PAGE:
4. Jicarilla Apache Indian Reservation
Continuing east, Rte. 64 twists through a rolling countryside of pine-clad mountains and alpine lakes, of sandstone bluffs and sagebrush prairie. These mixed lands belong to the Jicarilla Apaches, whose ages-old nomadic way of life ended abruptly when they were forced onto this reservation in 1887. Known for their intricately woven baskets, the Jicarillas (meaning “little basketmakers”) reside for the most part in and around Dulce, the hub of the tribal community. The reservation land, rich with a variety of game, is a mecca for fishermen angling for trout and for hunters seeking deer, elk, mountain lions, ducks, geese, and wild turkeys.
For a closer look at the lovely Jicarilla landscape, follow State Rtes. J-8, J-15, and 537 on a scenic loop south from Dulce that takes in five lakes sparkling among piñon-flecked hills. The route is alluring in fall, when Gambel oaks blaze with scarlet and migrating geese honk from the sky.
5. Cumbres Pass
Soon after crossing the Continental Divide, Rte. 64 enters the little town of Chama. From here, the Cumbres and Toltec Scenic Rail-road has huffed and puffed its way up and over Cumbres Pass and along precarious Toltec Gorge since the 1880s. The narrow-gauge
railway was built to transport miners to Colorado’s bountiful lodes, but today it carries tourists who come to ogle such sights as the aspens that shimmer on mountain slopes in autumn.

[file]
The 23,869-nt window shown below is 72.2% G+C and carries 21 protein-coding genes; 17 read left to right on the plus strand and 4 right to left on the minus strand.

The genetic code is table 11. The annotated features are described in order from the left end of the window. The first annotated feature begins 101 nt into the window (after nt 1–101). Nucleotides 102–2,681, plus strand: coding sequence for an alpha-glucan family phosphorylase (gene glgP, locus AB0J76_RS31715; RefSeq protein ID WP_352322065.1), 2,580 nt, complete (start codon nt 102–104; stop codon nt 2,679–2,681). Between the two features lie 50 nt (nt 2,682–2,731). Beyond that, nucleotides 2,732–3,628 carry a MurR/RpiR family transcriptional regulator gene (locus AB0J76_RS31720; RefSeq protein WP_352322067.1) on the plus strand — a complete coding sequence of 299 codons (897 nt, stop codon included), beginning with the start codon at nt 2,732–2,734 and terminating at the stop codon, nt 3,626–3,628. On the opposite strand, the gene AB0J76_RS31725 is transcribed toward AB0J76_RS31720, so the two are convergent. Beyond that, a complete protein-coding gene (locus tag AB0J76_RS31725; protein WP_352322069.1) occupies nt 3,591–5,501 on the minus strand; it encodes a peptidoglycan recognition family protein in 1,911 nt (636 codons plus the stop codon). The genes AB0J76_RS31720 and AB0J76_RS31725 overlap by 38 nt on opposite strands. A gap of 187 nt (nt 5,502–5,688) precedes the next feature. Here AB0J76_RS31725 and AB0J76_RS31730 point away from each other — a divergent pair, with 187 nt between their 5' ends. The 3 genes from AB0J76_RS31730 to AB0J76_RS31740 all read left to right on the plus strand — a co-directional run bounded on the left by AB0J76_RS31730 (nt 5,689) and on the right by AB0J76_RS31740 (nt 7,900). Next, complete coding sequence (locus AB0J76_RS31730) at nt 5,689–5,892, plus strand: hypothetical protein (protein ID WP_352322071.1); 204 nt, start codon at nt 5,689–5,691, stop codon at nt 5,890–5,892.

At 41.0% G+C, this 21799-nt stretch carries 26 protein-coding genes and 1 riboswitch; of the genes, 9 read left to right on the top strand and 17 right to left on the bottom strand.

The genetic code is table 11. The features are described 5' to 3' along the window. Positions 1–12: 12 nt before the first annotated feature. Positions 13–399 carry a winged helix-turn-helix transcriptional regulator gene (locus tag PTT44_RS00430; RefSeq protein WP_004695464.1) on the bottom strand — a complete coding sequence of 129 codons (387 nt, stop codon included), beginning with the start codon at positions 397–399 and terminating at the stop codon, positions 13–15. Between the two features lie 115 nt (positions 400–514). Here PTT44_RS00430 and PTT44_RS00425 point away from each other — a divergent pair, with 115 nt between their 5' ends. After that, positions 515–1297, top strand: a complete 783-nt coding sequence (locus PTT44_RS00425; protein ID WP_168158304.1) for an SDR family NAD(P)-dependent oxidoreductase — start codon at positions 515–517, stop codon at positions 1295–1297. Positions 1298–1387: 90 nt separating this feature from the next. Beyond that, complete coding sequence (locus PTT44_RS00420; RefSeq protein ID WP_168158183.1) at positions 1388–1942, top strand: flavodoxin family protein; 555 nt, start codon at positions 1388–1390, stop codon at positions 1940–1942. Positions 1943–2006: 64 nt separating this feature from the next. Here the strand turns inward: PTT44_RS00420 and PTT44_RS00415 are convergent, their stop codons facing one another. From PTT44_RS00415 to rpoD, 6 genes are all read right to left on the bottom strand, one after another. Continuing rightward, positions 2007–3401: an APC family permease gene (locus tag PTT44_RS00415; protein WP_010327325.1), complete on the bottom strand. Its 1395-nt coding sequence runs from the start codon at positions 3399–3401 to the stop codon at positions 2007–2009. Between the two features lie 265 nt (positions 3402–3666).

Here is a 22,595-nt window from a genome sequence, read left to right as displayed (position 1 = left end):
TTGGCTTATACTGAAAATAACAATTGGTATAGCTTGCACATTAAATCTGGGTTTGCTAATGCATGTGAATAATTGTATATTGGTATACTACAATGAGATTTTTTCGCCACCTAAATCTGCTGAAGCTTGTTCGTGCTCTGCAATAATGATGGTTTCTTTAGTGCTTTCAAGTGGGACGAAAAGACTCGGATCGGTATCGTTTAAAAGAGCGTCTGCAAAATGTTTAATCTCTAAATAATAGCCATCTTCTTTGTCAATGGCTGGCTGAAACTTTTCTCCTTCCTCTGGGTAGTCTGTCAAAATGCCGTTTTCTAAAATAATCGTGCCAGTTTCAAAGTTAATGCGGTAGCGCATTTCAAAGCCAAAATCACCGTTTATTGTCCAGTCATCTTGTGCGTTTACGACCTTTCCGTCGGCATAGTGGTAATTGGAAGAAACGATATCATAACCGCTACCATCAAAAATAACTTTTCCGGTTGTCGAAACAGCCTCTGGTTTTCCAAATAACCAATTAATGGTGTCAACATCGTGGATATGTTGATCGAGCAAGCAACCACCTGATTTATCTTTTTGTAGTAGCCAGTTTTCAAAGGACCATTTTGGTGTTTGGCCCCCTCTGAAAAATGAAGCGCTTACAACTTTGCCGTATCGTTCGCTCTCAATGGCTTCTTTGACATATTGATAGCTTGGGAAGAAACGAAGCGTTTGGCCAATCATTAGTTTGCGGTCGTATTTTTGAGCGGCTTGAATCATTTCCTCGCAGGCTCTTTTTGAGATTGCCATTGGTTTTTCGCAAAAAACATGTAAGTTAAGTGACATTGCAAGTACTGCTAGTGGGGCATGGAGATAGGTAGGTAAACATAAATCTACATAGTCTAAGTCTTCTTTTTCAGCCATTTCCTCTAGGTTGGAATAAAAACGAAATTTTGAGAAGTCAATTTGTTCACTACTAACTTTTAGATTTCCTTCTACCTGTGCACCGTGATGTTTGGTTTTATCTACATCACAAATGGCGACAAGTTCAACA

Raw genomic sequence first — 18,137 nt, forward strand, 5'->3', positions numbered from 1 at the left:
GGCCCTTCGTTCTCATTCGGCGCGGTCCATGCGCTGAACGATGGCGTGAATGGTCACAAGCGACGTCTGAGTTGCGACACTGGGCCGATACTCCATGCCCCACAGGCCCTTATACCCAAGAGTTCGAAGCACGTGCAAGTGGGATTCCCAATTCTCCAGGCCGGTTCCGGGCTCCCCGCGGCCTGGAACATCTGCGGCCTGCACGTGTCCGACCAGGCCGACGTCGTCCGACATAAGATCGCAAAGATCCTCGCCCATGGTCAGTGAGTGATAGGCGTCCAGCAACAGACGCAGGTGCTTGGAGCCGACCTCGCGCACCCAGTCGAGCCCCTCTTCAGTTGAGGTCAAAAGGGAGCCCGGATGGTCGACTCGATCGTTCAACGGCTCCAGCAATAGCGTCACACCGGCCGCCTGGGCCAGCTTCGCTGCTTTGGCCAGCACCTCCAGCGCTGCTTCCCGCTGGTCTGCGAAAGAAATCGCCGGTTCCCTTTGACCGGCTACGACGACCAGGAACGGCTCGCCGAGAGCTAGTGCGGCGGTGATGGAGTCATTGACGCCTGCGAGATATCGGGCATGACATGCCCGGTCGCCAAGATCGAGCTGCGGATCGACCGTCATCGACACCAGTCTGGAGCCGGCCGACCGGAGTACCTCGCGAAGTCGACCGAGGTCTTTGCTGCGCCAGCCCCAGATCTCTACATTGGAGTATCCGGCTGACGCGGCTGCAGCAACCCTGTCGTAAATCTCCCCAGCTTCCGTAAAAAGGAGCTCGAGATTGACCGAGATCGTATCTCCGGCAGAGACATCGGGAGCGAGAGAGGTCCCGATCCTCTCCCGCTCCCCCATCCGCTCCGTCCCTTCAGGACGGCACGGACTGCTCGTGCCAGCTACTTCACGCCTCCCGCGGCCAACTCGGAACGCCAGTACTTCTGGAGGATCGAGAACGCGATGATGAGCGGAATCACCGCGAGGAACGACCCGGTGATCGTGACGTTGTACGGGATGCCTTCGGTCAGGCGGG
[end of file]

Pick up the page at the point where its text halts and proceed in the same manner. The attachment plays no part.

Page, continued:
If you prefer to drive, State Rte. 17 more or less parallels the part of the train’s route that stretches between Chama and Cumbres Pass.
6. Brazos Cliffs
From the little town of Tierra Amarilla, tucked in a valley beside the slopes of the San Juan Mountains, Rte. 64 curls upward past aspen-fringed lakes, fields of buttercups, and grazing cattle. The road crests at an elevation of over 10,500 feet, where turnouts and picnic spots along the ridge afford splendid views of the Brazos Cliffs. A part-time waterfall, the product of melting snow in spring and thunderstorms in summer, spills gracefully down the face of the cliffs. From here the drive breezes east through Carson National Forest. Its 1.5 million acres of aspen, fir, and spruce — punctuated by sunny fields and murmuring streams — are a paradise for backpackers and anglers. Among the superb recreational areas that entice motorists to the forest is Hopewell Lake, set in a lovely mountain meadow.
7. Rio Grande Gorge
The high sagebrush plain east of Tres Piedras is broad and flat, offering no hint of the invasive gash in the earth that lies ahead. Then suddenly, on one of the highest suspension bridges in America, the road soars across the chasm of the Rio Grande Gorge. From this 650-foot perch, which quakes under the weight of passing trucks, you can see the raging Rio Grande far below, its green waters encased by walls so steep and narrow that the sun’s rays manage to illuminate them only in summer — and even then only at midday. Golden eagles, which nest on the cliffs, glide gracefully over the gorge.